The report on climate and economics in South Asia released today said that the Maldives had the most to benefit from mitigation efforts, reducing economic losses caused from potential sea-level rises by more than two thirds.
“This has never been done before, to move endangered species overseas from the Maldives. This has been an amazing, unprecedented international effort,” Dr Alison Cronin, Director of Monkey World told press.
Environment Minister Thoriq Ibrahim inaugurated a coastal protection project on the island of Maduvvari in Raa atoll on Thursday (August 7).
Fulidhoo Council has said it is about to lose the island’s football stadium while the a local graveyard on Kurendhoo is just 15 feet from the encroaching waves. The Environment Protection Agency has said that disruption to the natural sand movements is a likely cause.
“Malé is a small, congested island with a large number of inhabitants. Every one needs to do their bit to keep the island more habitable,” said the director general of the EPA, as the council revealed the true scale of the problem.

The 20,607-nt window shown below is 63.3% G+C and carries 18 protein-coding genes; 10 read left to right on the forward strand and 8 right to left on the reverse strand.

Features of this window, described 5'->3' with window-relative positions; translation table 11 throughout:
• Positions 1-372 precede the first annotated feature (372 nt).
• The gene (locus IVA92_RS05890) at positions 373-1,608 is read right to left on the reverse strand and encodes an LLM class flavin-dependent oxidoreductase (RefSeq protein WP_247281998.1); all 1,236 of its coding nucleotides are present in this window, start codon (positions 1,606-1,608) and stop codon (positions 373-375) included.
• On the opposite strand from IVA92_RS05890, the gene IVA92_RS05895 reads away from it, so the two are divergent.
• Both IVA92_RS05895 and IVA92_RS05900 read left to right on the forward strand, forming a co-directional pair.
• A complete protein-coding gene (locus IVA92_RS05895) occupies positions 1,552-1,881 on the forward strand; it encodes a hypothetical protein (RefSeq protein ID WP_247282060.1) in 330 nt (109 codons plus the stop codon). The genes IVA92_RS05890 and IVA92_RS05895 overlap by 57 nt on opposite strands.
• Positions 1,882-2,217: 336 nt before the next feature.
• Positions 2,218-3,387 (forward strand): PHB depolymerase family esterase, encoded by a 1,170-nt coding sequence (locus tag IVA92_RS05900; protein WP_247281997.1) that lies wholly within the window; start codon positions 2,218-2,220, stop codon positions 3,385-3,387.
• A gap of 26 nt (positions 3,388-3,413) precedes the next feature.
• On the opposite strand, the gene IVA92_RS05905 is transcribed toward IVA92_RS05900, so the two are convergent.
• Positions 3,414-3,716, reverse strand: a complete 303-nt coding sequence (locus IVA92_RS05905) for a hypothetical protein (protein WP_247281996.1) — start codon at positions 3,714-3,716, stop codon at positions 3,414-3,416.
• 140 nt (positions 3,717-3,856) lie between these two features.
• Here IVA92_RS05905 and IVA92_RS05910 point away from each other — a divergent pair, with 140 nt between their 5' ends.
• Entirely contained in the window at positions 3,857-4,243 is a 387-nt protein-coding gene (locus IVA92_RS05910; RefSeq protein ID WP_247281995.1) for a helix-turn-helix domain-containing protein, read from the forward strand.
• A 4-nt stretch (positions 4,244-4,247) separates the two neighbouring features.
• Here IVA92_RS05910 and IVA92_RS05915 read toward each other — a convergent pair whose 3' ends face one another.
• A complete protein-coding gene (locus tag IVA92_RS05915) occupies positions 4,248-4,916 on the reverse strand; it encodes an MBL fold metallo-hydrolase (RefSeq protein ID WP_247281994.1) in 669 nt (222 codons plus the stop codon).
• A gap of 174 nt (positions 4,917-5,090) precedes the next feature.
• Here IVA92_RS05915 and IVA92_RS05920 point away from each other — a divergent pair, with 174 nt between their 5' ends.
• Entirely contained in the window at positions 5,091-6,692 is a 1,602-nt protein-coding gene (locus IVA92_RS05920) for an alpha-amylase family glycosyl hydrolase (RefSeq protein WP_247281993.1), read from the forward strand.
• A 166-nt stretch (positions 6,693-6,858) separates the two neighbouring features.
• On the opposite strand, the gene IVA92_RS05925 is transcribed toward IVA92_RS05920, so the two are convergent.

Scientists have raised fears of a super El Niño – comparable to that of 1998 – developing this year. This may spell disaster for the Maldives coral reefs. But coral propagation methods, practiced in Banyan Tree Vabbinfaru and Four Seasons Kuda Huraa, offer a glimmer of hope.
The already-eroded island is being particularly badly affected by the uniquely Maldivian phenomenon of large waves affected by the moon, gravity, and changes in winds.
After the recent announcement that all species of ray have been placed on the Maldives’ protected species list, local environmental NGO Ecocare has suggested that government does not have the capacity to enforce the new measures.
“We believe the damage caused to such an environmentally sensitive area does not justify the project,” EPA’s Ibrahim Naeem said.